Effects of ginseng

Various uses of ginseng

Ginseng is a kind of traditional and valuable medicinal material, which has a variety of effects and has been used in China for thousands of years. In today’s society, there are more and more sub-healthy people, and under the background of increasing demand for treatment of disease, the state has promulgated a series of policies and regulations from the top design to provide guarantee for the in-depth development of ginseng industry

What is ginseng (Korean ginseng)?

 Ginseng is a perennial herb that has been used by humans to treat illnesses and strengthen the body for a long time. It is known as the king of medicinal herbs. It is generally divided into Asian ginseng and American ginseng. The following will discuss Asian ginseng that grows in East Asia.

 Ginseng can be classified into more than ten types depending on its place of origin, planting methods and processing methods. Each type has different properties, taste, meridians and effects, but the main active ingredients are polysaccharides, saponins, polypeptides, fatty acids, etc., and are known as It is believed to have potential effects such as immune regulation, anti-fatigue, anti-aging, anti-diabetes, and anti-cancer.

According to origin: Changbai mountain ginseng, Korean ginseng

 According to the planting method: wild ginseng (natural growth), garden ginseng (artificial cultivation)

According to the processing method: fresh ginseng, white ginseng, red ginseng, raw sun-dried ginseng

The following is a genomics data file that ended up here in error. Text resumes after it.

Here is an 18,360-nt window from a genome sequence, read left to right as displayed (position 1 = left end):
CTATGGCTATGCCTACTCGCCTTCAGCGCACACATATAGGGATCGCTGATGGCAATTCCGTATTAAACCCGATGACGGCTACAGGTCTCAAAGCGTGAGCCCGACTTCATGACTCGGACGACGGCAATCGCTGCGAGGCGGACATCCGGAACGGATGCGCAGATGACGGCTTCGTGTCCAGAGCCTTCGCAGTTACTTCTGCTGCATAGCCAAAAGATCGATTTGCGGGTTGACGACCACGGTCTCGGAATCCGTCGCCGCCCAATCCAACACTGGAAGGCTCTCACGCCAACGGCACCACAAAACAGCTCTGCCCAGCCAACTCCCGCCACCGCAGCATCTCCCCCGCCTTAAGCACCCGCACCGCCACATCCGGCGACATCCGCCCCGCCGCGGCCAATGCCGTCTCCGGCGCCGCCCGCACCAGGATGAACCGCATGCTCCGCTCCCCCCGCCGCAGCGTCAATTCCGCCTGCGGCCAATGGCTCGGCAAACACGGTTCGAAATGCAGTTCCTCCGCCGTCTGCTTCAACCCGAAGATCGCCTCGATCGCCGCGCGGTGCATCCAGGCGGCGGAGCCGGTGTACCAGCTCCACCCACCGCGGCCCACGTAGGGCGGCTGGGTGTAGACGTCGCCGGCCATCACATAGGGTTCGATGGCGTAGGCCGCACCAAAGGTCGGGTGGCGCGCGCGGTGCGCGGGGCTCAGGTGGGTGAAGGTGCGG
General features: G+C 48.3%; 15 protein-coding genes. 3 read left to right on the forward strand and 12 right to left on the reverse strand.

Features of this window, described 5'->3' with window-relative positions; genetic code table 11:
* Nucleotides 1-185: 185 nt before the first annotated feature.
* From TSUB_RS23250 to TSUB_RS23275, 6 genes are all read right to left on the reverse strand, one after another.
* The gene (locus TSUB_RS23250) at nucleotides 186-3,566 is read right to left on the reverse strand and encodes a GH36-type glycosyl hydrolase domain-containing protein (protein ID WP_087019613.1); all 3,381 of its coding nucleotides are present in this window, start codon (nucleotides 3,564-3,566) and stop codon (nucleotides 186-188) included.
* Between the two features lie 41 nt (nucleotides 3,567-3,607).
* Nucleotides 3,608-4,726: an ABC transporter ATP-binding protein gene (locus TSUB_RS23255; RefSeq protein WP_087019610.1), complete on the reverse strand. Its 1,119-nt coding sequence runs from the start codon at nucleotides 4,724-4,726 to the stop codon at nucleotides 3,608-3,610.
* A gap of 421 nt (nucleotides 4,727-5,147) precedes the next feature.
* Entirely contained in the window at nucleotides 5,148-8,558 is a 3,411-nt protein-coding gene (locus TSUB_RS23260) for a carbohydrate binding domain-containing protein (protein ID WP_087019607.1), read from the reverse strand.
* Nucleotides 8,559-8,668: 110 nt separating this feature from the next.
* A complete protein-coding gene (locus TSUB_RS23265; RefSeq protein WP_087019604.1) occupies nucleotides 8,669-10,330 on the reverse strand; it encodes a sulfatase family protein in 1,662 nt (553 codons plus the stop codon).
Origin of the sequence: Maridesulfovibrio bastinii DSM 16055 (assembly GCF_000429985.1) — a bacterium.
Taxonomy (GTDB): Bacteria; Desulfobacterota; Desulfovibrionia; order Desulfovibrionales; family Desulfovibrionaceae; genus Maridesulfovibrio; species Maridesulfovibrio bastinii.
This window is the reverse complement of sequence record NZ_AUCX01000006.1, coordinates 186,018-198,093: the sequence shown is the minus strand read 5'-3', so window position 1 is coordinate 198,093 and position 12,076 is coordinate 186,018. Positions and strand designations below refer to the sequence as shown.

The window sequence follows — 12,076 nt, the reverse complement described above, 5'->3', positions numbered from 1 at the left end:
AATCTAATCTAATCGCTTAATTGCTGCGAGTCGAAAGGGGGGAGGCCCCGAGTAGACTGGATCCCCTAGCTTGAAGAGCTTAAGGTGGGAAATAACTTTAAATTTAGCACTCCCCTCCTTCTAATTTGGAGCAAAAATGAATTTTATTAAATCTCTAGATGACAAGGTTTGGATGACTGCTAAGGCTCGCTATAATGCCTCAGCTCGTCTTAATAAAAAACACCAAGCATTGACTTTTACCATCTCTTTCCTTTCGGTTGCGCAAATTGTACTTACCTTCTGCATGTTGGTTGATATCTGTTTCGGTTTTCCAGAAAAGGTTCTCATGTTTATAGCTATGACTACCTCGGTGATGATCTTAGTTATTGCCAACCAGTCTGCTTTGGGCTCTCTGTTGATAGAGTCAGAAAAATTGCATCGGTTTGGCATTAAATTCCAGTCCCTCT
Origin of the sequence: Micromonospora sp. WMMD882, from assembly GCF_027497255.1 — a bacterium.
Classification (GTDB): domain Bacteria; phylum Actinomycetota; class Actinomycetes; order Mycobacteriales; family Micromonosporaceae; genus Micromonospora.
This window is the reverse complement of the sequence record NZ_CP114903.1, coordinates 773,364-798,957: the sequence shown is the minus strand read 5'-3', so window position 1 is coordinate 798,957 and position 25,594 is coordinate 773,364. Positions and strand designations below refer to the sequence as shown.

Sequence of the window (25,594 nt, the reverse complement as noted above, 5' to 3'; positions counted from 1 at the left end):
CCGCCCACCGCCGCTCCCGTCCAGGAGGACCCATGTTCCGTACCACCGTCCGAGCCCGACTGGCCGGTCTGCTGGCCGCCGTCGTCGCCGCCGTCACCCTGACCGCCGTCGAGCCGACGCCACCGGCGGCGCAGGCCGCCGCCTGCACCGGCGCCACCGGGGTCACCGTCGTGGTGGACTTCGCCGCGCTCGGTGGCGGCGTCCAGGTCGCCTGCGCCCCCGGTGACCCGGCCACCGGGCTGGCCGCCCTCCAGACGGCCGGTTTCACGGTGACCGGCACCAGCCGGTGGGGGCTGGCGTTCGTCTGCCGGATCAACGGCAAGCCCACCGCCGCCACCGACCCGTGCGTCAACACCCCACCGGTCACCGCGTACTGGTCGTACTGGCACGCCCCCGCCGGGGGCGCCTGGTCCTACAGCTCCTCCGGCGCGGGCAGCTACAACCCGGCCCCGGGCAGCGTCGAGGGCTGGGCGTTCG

Ginseng (Korean ginseng) is a well-known medicinal material both at home and abroad. From ancient times to the present, it has been known for its health-preserving, disease-preventing and anti-aging effects. In addition to being used in dietary supplements and stews, it is also made into various health products. The variety is amazing. There are many legends about the origin of the name ginseng. One theory is that a hunter encountered heavy snowfall while climbing a mountain and survived by eating ginseng. Because of its human-like appearance, the name was used to change the ginseng we know today.

What are the proven effects of ginseng?

Ginseng Benefits Erectile Dysfunction

 Erectile dysfunction is a common male sexual dysfunction. It is defined as the long-term inability to obtain or maintain an erection sufficient for satisfactory sexual intercourse (prevalence is approximately 19.2%), which seriously affects a man’s quality of life.